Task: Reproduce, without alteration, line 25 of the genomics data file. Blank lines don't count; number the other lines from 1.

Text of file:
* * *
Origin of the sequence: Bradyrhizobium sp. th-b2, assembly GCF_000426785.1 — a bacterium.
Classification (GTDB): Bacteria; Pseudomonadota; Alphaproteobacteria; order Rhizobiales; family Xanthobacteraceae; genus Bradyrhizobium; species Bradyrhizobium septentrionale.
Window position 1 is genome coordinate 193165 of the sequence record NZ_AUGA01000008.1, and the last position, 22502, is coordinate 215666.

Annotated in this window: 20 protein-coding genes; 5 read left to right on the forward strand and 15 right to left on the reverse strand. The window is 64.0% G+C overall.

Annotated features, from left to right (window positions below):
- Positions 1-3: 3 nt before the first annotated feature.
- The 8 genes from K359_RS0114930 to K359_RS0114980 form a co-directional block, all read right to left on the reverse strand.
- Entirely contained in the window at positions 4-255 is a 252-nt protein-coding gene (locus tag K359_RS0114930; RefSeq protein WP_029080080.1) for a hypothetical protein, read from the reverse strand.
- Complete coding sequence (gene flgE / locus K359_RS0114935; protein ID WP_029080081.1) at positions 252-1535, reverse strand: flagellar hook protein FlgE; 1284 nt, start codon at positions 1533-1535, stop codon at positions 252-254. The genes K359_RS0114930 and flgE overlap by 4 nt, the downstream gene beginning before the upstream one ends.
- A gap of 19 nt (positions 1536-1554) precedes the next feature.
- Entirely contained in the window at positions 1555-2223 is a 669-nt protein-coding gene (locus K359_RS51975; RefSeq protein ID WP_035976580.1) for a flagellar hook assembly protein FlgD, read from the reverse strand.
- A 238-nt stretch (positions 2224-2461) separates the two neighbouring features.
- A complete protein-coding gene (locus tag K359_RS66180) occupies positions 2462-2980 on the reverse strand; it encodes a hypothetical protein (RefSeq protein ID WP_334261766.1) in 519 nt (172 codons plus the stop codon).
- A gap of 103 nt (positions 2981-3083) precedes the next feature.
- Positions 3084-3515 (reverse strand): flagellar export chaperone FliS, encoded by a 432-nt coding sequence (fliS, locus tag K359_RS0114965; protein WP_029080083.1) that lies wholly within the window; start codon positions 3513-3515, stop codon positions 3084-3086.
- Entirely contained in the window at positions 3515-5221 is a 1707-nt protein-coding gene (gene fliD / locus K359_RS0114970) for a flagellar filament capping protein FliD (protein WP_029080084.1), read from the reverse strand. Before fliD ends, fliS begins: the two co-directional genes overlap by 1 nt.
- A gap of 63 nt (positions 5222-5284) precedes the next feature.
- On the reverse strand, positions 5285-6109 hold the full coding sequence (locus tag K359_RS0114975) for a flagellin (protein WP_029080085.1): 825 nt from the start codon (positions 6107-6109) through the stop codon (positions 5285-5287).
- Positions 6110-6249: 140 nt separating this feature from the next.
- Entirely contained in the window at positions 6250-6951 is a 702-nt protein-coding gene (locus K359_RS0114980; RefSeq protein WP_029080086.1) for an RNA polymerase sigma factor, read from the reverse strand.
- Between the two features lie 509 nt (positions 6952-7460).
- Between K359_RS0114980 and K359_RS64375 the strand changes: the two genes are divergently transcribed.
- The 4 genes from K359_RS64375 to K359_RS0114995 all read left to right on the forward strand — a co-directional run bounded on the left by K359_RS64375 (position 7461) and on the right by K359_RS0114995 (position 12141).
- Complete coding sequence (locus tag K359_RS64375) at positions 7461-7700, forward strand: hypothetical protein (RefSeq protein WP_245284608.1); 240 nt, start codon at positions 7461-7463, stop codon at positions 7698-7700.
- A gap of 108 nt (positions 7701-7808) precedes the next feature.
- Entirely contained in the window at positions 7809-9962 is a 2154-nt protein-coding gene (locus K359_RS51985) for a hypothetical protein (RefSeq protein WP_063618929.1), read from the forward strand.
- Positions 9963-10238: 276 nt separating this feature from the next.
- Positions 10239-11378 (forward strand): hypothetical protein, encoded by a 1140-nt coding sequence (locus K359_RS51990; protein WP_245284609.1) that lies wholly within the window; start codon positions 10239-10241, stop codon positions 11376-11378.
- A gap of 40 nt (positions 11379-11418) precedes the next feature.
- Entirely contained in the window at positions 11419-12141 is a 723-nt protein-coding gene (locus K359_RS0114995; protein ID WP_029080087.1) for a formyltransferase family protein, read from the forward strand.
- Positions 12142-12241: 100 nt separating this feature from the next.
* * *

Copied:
- A gap of 108 nt (positions 7701-7808) precedes the next feature.